Founder & CEO of beauty salon empire The Ten Spot, Kristen Gale shares her experience as someone who knew early on that creating her own business was her life’s mission. And it worked.
15 years later, Kristen Gale is leading The Ten Spot, a successful network of beautifully designed studios, both company-owned and franchised, in which customers receive a range of exceptional nail, waxing, eyebrow and eyelash, as well as facial services, and where teams receive above-average wages and commissions, benefits, exceptional training, and ongoing educational opportunities.
When you were growing up, did you already dream you would be an entrepreneur later in life? Or what did you imagine you’d be doing as a career?
Actually, I was told I was going to be an entrepreneur. My father was an entrepreneur, and he said to his kids, ’Do whatever you want in life, just as long as you make it into a business’. Growing up, I thought I was always going to have my own small business.
I didn’t realize at the time that it was such great advice. What I’ve learned now, looking back at it, was like the secret to living a life that you love. He knew that being an entrepreneur was the best way to get that freedom and creativity and control, and most specifically unblocked earning potential, that you want to have a successful life.
Were there other role models around you? Including women?
It was primarily my dad, for sure. To be honest, I was a terrible employee, so the reason why I started The Ten Spot was because I had been fired for the second time, and I was only 24 at the time! This was my third job, two out of three.
I knew that I was not really employee material because I knew that I was going to have my own business, or felt like I was going to have my business. I was waiting for the great business idea to hit, and in my early twenties, I had bounced around to a bunch of different jobs and different internships.
When I got canned the second time, I was like, ’Okay, let’s start to get serious. You’re old enough now’. I’d accumulated enough experience having worked. Another thing that my dad said was that you don’t want to start your business right away. You do want to learn what it’s like to be an employee, what it’s like to work for somebody else, to have good bosses and bad bosses so that you can learn that.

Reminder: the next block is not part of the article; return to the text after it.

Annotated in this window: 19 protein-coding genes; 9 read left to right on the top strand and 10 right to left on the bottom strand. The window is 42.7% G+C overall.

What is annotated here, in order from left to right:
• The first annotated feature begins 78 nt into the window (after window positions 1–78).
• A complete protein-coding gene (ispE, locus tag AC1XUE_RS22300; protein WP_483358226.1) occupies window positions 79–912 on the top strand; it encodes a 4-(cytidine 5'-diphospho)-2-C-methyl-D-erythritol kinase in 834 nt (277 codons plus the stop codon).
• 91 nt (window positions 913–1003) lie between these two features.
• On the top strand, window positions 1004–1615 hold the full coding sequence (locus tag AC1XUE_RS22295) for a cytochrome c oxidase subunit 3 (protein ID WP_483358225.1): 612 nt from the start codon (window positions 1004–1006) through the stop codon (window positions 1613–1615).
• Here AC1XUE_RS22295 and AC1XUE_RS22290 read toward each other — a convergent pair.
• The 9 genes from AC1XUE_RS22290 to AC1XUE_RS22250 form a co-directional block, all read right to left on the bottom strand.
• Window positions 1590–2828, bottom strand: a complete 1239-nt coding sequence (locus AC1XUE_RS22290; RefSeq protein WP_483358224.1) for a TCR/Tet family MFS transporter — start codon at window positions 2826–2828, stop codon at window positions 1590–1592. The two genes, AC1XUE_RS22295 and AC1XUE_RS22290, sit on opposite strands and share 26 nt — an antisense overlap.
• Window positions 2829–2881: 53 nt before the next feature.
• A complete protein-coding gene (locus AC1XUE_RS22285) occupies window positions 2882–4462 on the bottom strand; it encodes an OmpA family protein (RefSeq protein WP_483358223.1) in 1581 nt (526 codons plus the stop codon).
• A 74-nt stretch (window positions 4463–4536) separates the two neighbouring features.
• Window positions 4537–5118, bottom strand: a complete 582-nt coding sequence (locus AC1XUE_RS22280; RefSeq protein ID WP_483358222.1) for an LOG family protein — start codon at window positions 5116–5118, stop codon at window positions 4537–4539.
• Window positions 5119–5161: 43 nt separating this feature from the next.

I did take it as my sign that, okay, maybe I need to get serious and start my business. And that was my plan A, my dream and my vision for my life, to start my own company. I felt that if I go for my plan A, and it doesn’t work out, I’m right back in the same position I am in right now, which is looking for a job. I realized that I was actually living my plan B in my worst-case scenario, so I might as well go for it right now, and start my company.
When you started the business, and it was one location first, when did it feel like you had a real business on your hands?
To be honest, it was immediately so because we were so different in the marketplace, there just wasn’t anything like us. We really opened with a bang! And I wasn’t quite prepared for that because I was very good at creating the business.
For me, business is just very logical. I can’t stress about ’will people come and show up?’. The first step is just writing a business plan, finding a location, getting a contractor, and getting money. Generally, it’s better to do that in a different order. I signed my lease without getting my financing, which I would never recommend, but I was super naive at the time, which was helpful.
We really had a lot of success right away. And we definitely had customers, we call them ’our guests’. We had guests coming from every area of the city. So it also became a very destination spot. The second time that I realized that this was a real thing was when I ended up getting married and moving out to Hamilton. We had just started to offer franchises for sale, and when it really hit me was when I built out the Hamilton location.
Because at that point I wanted to really test and see, does this work in a smaller market? Does this work when I don’t have my head office here and all of the infrastructure here? And when that one was also successful, I was like, ’Okay, this is something’, this can be a model that’s replicated in different markets, and we can still have that consistency and control over the brand experience that is vital in a franchise system.